Calendar An icon of a desk calendar. Cancel An icon of a circle with a diagonal line across. Caret An icon of a block arrow pointing to the right. Email An icon of a paper envelope. Facebook An icon of the Facebook "f" mark. Google An icon of the Google "G" mark. Linked In An icon of the Linked In "in" mark. Logout An icon representing logout. Profile An icon that resembles human head and shoulders. Telephone An icon of a traditional telephone receiver. Tick An icon of a tick mark. Is Public An icon of a human eye and eyelashes. Is Not Public An icon of a human eye and eyelashes with a diagonal line through it. Pause Icon A two-lined pause icon for stopping interactions. Quote Mark A opening quote mark. Quote Mark A closing quote mark. Arrow An icon of an arrow. Folder An icon of a paper folder. Breaking An icon of an exclamation mark on a circular background. Camera An icon of a digital camera. Caret An icon of a caret arrow. Clock An icon of a clock face. Close An icon of the an X shape. Close Icon An icon used to represent where to interact to collapse or dismiss a component Comment An icon of a speech bubble. Comments An icon of a speech bubble, denoting user comments. Ellipsis An icon of 3 horizontal dots. Envelope An icon of a paper envelope. Facebook An icon of a facebook f logo. Camera An icon of a digital camera. Home An icon of a house. Instagram An icon of the Instagram logo. LinkedIn An icon of the LinkedIn logo. Magnifying Glass An icon of a magnifying glass. Search Icon A magnifying glass icon that is used to represent the function of searching. Menu An icon of 3 horizontal lines. Hamburger Menu Icon An icon used to represent a collapsed menu. Next An icon of an arrow pointing to the right. Notice An explanation mark centred inside a circle. Previous An icon of an arrow pointing to the left. Rating An icon of a star. Tag An icon of a tag. Twitter An icon of the Twitter logo. Video Camera An icon of a video camera shape. Speech Bubble Icon A icon displaying a speech bubble WhatsApp An icon of the WhatsApp logo. Information An icon of an information logo. Plus A mathematical 'plus' symbol. Duration An icon indicating Time. Success Tick An icon of a green tick. Success Tick Timeout An icon of a greyed out success tick. Loading Spinner An icon of a loading spinner.

Businesses could wait until next year to learn results of controversial rates rises

Post Thumbnail

Hotels in the north-east could have to wait until next year to find out if controversial rates rises will be overturned.

Rates assessors have been inundated with appeals since the rateable value revaluation was first revealed in 2017, with traders across the region faced with soaring fees.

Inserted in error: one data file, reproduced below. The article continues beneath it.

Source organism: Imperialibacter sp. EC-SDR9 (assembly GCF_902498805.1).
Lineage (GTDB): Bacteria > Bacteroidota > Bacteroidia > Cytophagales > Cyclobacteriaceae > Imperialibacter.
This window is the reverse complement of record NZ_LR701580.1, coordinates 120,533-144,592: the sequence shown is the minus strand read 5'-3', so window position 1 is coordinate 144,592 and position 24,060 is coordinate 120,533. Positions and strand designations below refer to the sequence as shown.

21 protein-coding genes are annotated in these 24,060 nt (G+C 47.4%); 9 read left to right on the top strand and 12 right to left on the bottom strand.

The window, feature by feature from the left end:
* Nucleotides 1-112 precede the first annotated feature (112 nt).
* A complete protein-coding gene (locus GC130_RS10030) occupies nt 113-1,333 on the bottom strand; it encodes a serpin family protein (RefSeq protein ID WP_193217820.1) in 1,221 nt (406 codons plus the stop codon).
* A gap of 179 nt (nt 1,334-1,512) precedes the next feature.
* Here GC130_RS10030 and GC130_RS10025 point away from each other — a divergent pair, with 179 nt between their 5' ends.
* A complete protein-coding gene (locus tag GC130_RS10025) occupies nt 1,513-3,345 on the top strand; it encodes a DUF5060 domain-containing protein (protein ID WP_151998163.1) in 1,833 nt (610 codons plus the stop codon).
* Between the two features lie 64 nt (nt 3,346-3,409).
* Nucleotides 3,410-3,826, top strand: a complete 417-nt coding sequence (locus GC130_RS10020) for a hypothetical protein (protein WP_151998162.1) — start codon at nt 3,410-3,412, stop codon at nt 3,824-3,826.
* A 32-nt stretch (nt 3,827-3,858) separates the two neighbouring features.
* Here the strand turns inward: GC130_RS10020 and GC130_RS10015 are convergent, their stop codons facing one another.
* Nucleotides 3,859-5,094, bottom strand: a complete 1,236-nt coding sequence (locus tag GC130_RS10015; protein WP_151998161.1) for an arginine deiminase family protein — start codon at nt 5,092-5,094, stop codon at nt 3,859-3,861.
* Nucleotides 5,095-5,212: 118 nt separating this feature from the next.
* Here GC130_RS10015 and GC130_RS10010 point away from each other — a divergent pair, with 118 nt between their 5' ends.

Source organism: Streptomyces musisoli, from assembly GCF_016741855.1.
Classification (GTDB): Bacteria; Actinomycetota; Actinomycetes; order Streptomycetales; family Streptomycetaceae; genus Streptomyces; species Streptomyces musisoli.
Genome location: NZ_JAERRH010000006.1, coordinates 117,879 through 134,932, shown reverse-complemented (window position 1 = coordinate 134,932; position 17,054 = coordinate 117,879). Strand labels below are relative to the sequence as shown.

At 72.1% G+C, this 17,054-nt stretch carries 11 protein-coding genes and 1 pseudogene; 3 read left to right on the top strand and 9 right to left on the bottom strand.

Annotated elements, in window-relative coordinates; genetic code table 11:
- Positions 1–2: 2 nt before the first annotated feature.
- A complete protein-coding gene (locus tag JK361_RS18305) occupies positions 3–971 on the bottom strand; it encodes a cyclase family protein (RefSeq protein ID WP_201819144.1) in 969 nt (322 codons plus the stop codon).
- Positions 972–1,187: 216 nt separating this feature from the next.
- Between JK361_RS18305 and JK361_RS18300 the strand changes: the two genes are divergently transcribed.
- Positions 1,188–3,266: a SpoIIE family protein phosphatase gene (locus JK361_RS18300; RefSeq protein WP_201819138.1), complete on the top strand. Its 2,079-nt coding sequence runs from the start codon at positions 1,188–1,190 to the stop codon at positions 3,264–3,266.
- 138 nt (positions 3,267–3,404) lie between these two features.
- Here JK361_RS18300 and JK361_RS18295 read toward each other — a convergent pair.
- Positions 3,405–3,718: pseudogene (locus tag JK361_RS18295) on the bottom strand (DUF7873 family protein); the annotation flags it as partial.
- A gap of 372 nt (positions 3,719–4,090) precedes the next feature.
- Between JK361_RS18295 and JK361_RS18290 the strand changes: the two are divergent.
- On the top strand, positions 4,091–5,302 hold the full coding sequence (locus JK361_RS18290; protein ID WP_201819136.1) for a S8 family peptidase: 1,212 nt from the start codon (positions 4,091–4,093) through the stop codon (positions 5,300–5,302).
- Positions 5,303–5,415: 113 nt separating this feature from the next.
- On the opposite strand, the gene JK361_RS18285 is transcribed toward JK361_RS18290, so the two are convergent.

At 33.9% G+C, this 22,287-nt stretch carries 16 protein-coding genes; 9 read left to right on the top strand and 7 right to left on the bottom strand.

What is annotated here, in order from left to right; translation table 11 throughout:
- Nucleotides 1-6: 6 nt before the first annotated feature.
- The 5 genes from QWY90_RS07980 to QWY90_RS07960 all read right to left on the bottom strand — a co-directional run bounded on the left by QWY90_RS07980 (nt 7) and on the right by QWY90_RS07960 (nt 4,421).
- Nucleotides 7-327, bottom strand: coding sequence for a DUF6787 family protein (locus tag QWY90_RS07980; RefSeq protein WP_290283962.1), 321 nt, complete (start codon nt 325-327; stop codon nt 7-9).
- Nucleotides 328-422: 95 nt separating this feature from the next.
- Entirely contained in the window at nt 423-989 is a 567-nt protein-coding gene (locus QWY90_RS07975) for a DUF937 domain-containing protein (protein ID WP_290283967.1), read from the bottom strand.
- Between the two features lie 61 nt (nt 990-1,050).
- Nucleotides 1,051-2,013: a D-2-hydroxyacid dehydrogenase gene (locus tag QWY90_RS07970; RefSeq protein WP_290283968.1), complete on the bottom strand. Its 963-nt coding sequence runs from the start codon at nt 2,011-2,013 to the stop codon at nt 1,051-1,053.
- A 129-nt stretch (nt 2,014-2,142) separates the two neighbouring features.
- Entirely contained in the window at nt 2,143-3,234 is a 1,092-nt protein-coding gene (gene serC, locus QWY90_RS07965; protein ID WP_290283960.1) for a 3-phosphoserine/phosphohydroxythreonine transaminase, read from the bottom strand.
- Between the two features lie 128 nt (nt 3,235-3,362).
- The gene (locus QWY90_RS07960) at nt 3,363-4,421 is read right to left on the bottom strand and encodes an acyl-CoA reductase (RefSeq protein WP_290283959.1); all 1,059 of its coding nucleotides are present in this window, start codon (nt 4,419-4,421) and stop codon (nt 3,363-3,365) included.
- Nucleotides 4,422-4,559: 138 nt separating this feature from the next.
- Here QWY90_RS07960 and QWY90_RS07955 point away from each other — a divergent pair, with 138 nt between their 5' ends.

Almost 40% of new bills issued in April 2017 have been challenged after many firms’ liabilities soared – on average by more than a fifth.

Business rates package agreed for Aberdeen

The latest revaluation caused fury – with many feeling unfairly penalised as the rateable value was based on 2015 property values before the oil and gas downturn was fully felt.

The Scottish Government has extended a 12.5% cap for hotels and offices until next April, which amounts to £15.88% including inflation.

However many businesses may still have to bear the brunt of the increase after the cap is lifted due to the backlog in appeals.

A number of businesses have now been told they might have to wait until next year to find out if their appeal would be looked at.

Diane Wills, who owns The Crown Hotel in Inverbervie with husband David, added: “In 2013 I refurbished and changed the function room into bedrooms, it took them days to change my rates.

“It’s funny how when it comes to them getting money it takes no time at all but when it’s the other way around it takes years.

“It’s ridiculous. My rates have gone up by £630 per month over the 10 months.

“We need to do something, it’s becoming untenable.”

North-east MSP Liam Kerr has now written to Finance Minister Derek Mackay calling for more government support to help assessors deal with the appeals.

A Scottish Government spokesman said: “Valuation appeals are part of an independent statutory legal process and may ultimately be determined by the court of session.

“We have no locus to intervene in any independent legal hearings, including valuation appeals, but all ratepayers have the right to request an expedited hearing.”

Already a subscriber? Sign in

[[title]]

[[text]]